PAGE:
Thursday, March 27, 2008

The price of subsidies

Voice of America
In Egypt, a shortage of subsidized bread has resulted in long lines and occasional clashes in which several people have been killed. The president has ordered the army to use its bakeries to try to end the bread crisis, but the roots of the problem are more than just simple supply and demand. Rising food prices and poverty have combined with corruption to create a bread problem that will not be easily solved. VOA Correspondent Challiss McDonough has more from Cairo.

About 30 people are crowding around two small windows at a Cairo bakery, shouting at each other and jostling for the best place in line. The heat is blistering already, and women in the crowd shade themselves from the sun with plastic bags.

A woman named Fatma says she waits here for two to three hours every day to buy bread for her family of five.

Gesturing toward the chaos at the bakery window, she says, "What can I say? You can see this bread problem for yourself. The prices of everything have gotten so high."

This bakery is selling round loaves of government-subsidized bread, known locally as "balady" or country bread. The price is fixed at five Egyptian piasters, or less than one U.S. cent a loaf.
Economist Hanaa Kheir el-Din is executive director of the Egyptian Center for Economic Studies.

"All other food prices have risen. There are a lot of food prices which rose sizably - look at the oil price for instance, rice, sugar, everything is rising - but balady bread has been kept at five piasters a loaf, and the flour which goes into it is delivered at a much lower price while the baker can sell it on the black market at several times the price," said Kheir el-Din.

The corruption is not limited to selling subsidized wheat flour on the black market.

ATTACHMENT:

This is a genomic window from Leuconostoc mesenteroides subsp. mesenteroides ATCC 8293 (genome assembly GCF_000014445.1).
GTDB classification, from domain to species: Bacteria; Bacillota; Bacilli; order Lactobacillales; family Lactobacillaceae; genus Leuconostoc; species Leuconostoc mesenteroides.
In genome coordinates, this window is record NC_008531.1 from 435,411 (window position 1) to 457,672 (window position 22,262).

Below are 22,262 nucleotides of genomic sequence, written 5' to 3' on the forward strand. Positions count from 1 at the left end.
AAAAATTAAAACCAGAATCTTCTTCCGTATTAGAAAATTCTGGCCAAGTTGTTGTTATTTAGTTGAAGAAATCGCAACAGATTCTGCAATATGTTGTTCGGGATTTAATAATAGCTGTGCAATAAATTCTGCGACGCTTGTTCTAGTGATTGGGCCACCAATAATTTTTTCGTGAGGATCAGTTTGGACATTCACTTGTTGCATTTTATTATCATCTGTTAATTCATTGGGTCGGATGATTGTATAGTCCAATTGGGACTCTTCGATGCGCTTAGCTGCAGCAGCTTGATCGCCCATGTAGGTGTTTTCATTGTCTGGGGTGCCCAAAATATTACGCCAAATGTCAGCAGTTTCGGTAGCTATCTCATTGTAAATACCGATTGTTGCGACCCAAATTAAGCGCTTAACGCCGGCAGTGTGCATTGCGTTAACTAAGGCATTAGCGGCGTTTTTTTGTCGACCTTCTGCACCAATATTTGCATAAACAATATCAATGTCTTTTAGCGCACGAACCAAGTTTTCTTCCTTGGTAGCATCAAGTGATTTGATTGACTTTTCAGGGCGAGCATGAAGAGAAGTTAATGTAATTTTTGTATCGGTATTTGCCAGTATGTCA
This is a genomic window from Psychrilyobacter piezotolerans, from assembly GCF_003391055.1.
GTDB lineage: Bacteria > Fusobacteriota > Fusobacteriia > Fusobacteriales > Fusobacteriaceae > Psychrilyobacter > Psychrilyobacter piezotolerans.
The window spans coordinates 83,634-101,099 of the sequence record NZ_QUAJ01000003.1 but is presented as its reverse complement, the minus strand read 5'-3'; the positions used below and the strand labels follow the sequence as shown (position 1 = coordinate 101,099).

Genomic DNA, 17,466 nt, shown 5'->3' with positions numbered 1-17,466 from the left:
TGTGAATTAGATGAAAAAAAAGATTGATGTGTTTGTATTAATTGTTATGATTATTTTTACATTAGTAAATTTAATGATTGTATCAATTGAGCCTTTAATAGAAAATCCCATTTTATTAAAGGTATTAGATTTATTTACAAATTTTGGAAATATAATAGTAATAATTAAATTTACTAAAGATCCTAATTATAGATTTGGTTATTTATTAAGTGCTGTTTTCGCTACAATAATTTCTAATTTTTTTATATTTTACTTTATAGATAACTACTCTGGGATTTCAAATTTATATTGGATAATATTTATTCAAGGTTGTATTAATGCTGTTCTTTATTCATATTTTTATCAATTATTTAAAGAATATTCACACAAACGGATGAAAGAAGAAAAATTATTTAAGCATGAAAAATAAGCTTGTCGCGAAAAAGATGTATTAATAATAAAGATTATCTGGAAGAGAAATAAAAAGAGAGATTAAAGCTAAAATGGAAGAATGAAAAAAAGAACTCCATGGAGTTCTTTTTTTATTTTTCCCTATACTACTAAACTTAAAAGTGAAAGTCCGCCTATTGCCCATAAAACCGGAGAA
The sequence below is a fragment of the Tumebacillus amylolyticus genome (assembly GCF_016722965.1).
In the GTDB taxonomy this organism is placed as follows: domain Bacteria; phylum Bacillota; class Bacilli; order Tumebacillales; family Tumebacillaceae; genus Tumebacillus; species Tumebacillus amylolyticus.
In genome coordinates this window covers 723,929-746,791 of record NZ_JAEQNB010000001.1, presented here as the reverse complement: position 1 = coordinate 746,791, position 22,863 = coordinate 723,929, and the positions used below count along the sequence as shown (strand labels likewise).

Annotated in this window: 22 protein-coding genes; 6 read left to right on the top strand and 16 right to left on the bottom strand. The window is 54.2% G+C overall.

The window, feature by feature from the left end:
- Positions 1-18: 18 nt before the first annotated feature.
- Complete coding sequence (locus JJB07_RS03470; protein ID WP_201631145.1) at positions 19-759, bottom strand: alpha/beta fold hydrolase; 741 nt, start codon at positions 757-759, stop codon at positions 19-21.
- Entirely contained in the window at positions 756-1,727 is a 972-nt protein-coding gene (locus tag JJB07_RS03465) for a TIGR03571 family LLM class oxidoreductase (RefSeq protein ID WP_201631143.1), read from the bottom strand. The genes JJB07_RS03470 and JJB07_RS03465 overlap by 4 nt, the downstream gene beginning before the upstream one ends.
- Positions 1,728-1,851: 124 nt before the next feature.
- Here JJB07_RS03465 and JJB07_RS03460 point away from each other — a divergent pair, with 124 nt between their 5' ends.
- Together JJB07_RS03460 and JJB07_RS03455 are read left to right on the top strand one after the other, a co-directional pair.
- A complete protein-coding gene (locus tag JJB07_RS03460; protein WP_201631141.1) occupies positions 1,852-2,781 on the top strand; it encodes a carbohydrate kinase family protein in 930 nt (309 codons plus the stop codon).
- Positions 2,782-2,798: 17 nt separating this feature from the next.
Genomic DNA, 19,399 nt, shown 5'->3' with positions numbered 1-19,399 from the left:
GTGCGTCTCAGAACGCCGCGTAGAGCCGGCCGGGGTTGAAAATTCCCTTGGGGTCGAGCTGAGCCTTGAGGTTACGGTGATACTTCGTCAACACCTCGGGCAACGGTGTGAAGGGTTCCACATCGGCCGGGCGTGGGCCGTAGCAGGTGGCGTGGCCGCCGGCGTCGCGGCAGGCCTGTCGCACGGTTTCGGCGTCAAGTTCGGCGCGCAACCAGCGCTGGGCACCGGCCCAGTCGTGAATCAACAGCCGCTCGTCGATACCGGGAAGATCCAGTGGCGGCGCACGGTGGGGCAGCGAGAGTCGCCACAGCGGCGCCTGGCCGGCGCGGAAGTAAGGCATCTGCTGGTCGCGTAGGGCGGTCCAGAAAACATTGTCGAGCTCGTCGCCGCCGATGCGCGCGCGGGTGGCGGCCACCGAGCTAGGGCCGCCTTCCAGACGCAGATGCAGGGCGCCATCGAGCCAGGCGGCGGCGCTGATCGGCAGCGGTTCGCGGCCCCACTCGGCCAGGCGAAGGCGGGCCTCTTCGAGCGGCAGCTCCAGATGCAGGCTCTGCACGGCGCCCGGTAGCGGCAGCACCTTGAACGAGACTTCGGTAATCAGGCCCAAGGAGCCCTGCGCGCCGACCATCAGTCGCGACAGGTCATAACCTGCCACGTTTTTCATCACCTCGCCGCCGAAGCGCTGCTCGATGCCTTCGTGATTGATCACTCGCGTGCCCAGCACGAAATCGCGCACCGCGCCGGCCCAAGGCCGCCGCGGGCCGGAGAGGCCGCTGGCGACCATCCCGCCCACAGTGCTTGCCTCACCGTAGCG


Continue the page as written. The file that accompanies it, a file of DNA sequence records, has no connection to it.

At the bakery, a heavy metal door swings open and then clangs shut quickly, and a man scurries away holding five round pieces of freshly baked bread.

Another man who gives his name only as Samir waves his hand angrily toward the door.

He says the bakery employees let some people inside to get bread quickly while he and the rest are waiting in line outside in the sun for hours.

This is an emotional issue. Bread is such a vital staple food here that Egyptians use a different word for it than other Arabic-speakers do - they call it "aish," which literally means "life."
There is no shortage of bread for those willing and able to pay higher prices for it. Some people who buy the subsidized product resell it just down the street for twice the price. And unsubsidized bread is in plentiful supply at local markets, but that costs five times as much.
The last time the Egyptian government tried to remove subsidies on bread, in 1977, riots broke out and more than 70 people were killed.

But food subsidies now take up a huge portion of Egypt's annual budget, one that is growing as global food prices rise.
Back at the bakery, Fatma sighs as she stares at the raucous crowd pushing and shoving to get closer to the front. She shakes her head and moves into line, saying under her breath, "May God have mercy on the poor."
At the very least, Fatma surely values those two or three hours spent daily in line.

In the classic textbook analysis of subsidies there is no shortage. In this real life example there must be more going on. Either the government has limited the quantity it will subsidize, or it has it is not only subsidizing, but it is also controlling the price the bakers can charge. Otherwise, there would be no shortage, no favoratism, no reselling, no black market.

The same sort of policy mix is applied in Iraq in the petrol and diesel markets to sometimes deadly effect.

In Eypgt and in Iraq the governments needs to figure out how to remove these inefficient, distortionary and corrupting policies in a manner that is politically acceptable.

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